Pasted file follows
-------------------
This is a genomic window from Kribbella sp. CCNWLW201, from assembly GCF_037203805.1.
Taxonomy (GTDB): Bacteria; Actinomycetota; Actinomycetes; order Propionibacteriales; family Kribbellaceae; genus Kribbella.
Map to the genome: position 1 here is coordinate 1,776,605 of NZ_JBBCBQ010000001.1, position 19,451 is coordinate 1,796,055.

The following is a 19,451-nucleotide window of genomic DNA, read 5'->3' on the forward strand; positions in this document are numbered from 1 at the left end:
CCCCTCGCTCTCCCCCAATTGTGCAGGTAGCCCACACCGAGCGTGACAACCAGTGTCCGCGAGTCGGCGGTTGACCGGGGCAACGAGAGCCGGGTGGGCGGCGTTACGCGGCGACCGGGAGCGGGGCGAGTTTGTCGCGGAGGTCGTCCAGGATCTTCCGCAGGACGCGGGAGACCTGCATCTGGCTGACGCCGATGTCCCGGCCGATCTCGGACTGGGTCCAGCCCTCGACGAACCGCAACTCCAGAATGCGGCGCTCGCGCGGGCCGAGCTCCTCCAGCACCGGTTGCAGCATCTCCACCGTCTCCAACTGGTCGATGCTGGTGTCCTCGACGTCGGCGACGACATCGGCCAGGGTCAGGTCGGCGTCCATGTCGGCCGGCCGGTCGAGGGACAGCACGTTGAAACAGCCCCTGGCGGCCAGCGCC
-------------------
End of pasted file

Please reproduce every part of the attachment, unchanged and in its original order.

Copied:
This is a genomic window from Kribbella sp. CCNWLW201, from assembly GCF_037203805.1.
Taxonomy (GTDB): Bacteria; Actinomycetota; Actinomycetes; order Propionibacteriales; family Kribbellaceae; genus Kribbella.
Map to the genome: position 1 here is coordinate 1,776,605 of NZ_JBBCBQ010000001.1, position 19,451 is coordinate 1,796,055.

The following is a 19,451-nucleotide window of genomic DNA, read 5'->3' on the forward strand; positions in this document are numbered from 1 at the left end:
CCCCTCGCTCTCCCCCAATTGTGCAGGTAGCCCACACCGAGCGTGACAACCAGTGTCCGCGAGTCGGCGGTTGACCGGGGCAACGAGAGCCGGGTGGGCGGCGTTACGCGGCGACCGGGAGCGGGGCGAGTTTGTCGCGGAGGTCGTCCAGGATCTTCCGCAGGACGCGGGAGACCTGCATCTGGCTGACGCCGATGTCCCGGCCGATCTCGGACTGGGTCCAGCCCTCGACGAACCGCAACTCCAGAATGCGGCGCTCGCGCGGGCCGAGCTCCTCCAGCACCGGTTGCAGCATCTCCACCGTCTCCAACTGGTCGATGCTGGTGTCCTCGACGTCGGCGACGACATCGGCCAGGGTCAGGTCGGCGTCCATGTCGGCCGGCCGGTCGAGGGACAGCACGTTGAAACAGCCCCTGGCGGCCAGCGCC